When it rains it pours

What is the impact of heavy rain after the recent fires and continued drought? The lack of rain and the fires create a situation where water doesn’t soak into the soil resulting in an increase in runoff. This is because the soil has become hydrophobic and repels the water instead. Vast amounts of vegetation has been lost during the fires exposing the ground to erosion. This combined with all the debris, ash and increased runoff create the risk of landslides, flash flooding and contaminated water flowing into our waterways.

BOM forecaster Abrar Shabren said “Flash flooding is generally a concern with thunderstorms and ponding of water on roads. Depending on how much vegetation is left, how much bushfire the ground has gone through, that can also add to the impact of flash flooding as well,” He said bushfire areas were also “vulnerable” to landslides and toppling trees during thunderstorms because fires would have weakened the vegetation.

The Macleay River in northern NSW has already seen the impact of runoff from bushfire affected areas where locals have reported thousands of fish have been killed after ash was washed into the river system.

Locals believe hundreds of thousands of fish may have died Image © ABC

According to Tony Weber from WaterNSW the amount of rainfall is unlikely to replenish dams or break the drought in any regions. Warragamba Dam, which supplies water to more than 5 million people living in Sydney and the lower Blue Mountains, is only at 43.7 per cent capacity. Mr Weber said that “The modelling tells us that given the size of the catchment and the prolonged dry period that’s been experienced, we’ll need rain well in excess of that to really generate any inflows,” .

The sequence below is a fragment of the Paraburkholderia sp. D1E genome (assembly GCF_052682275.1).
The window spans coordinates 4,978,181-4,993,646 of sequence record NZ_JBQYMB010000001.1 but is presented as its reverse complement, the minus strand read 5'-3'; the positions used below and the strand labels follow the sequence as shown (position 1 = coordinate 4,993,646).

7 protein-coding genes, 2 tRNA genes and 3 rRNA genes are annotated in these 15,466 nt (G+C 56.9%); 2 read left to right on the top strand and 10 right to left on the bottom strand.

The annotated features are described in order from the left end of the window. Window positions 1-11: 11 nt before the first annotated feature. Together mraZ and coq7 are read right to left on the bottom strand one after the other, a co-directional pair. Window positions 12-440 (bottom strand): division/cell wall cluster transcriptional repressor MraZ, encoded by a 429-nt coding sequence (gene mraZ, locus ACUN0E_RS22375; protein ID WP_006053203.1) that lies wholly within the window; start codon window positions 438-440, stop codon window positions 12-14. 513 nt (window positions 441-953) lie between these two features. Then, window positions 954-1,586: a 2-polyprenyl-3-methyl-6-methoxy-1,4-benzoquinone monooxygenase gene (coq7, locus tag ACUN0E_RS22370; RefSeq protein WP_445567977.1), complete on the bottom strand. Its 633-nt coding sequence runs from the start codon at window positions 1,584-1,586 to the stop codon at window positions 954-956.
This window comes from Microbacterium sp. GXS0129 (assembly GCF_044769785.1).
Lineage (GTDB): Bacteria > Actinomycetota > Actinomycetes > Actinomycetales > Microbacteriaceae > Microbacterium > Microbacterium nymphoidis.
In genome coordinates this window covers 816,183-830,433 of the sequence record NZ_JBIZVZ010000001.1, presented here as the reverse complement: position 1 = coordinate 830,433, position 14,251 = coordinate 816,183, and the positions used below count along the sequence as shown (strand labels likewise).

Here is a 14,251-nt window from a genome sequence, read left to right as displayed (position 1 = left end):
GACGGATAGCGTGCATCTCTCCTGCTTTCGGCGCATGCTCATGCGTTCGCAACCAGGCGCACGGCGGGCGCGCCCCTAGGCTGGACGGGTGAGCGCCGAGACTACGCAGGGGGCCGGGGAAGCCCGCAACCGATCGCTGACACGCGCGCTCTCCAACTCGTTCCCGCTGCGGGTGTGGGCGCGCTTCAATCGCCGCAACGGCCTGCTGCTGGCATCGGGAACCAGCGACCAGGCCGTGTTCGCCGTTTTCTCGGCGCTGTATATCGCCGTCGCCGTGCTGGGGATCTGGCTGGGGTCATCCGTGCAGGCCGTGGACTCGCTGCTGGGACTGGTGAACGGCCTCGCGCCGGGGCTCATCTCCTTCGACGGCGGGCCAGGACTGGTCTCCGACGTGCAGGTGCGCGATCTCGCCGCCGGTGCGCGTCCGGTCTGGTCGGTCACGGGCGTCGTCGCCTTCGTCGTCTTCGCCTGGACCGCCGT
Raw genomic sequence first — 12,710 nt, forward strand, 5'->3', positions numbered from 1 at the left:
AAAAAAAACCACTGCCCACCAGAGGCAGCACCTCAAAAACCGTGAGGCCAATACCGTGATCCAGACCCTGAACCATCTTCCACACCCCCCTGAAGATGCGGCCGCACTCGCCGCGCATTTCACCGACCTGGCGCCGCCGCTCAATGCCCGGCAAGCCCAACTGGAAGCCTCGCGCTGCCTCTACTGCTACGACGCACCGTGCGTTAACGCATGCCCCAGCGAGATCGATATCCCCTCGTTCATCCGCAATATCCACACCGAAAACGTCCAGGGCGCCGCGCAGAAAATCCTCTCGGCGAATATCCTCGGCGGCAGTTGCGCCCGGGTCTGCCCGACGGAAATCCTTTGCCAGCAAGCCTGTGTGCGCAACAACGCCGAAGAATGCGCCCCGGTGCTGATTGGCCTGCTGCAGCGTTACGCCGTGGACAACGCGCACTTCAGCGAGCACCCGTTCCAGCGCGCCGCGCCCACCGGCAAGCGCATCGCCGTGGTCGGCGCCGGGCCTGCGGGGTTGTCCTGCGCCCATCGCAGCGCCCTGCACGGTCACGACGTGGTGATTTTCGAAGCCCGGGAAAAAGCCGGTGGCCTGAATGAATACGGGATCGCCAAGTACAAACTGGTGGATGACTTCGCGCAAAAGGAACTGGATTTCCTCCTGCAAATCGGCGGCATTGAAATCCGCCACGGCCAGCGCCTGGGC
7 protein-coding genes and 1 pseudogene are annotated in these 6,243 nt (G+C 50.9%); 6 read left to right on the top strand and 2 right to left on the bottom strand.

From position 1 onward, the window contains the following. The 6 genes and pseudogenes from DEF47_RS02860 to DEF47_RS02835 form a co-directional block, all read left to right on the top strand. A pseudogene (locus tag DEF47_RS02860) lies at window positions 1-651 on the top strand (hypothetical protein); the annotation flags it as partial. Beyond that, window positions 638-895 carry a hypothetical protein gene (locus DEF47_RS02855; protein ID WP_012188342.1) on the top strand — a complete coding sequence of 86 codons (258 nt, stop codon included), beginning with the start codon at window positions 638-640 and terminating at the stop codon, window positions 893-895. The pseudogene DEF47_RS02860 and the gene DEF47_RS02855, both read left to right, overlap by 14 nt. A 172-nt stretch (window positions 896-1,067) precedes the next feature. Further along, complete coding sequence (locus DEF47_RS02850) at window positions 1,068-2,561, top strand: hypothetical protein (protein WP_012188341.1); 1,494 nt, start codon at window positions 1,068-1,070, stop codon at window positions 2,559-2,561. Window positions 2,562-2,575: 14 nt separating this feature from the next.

In the recent fires over 320,000 hectares in the Warragamba Dam catchment has been burnt. “So the volume of ash and debris that’s flowing around the catchment is extensive,” Mr Weber said. “The advice we’ve had from the Bureau of Meteorology is that this rain probably won’t be sufficient to generate that sort of run-off. However Mr Weber continued stating ” the risk of ash contamination for the storage will remain a reality for some six to 12 months to come.”

The NSW State Government has recently installed curtains and booms to trap silt and ash due to the concerns raised about the risk to Sydney’s drinking water. The ABC reported the State Government was installing curtains and booms to prevent silt and ash from contaminating the water at Warragamba Dam.

Booms will be used to trap silt and ash from the bushfires. © ABC

Professor Stuart Khan a water expert from from the University of NSW told the ABC that “Once you have a fire go through a drinking-water catchment, the ash that’s left on the ground and the ground itself becomes more repelling of water,” Professor Khan said the water coming out of the tap would still be clean and drinkable, but the silt and ash would create a challenge for the Prospect Water Filtration Plant.

“The immediate problems really are problems for the water treatment processes,” he said. “Water treatment plants are designed to remove contaminants like that from the water, but when we have very large quantities of sediment they will really struggle.”

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